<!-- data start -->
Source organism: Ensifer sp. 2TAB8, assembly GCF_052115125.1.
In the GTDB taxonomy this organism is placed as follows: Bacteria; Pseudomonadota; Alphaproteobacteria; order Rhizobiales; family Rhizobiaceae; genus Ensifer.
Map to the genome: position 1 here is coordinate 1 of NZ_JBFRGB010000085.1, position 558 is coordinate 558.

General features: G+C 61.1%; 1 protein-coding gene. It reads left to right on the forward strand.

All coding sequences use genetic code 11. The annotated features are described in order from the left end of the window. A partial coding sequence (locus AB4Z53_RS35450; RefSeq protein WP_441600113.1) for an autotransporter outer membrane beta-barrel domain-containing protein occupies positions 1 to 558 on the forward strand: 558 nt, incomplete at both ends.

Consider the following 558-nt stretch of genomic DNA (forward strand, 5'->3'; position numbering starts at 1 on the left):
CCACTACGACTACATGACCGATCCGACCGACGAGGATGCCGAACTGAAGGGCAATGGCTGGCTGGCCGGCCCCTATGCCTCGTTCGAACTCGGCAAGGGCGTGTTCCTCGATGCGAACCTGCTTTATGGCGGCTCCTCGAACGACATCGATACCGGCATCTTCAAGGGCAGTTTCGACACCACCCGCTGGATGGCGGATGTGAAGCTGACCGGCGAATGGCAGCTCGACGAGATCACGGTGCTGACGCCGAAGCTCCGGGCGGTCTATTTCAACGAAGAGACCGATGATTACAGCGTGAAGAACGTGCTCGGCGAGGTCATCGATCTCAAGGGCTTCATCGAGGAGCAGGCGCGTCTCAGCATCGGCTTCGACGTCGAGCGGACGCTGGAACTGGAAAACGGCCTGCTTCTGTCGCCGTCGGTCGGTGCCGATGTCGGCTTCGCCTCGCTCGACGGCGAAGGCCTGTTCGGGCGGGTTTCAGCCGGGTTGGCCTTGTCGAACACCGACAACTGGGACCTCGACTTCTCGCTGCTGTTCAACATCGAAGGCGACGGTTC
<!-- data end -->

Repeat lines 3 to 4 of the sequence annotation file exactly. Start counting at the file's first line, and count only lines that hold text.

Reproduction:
Map to the genome: position 1 here is coordinate 1 of NZ_JBFRGB010000085.1, position 558 is coordinate 558.

General features: G+C 61.1%; 1 protein-coding gene. It reads left to right on the forward strand.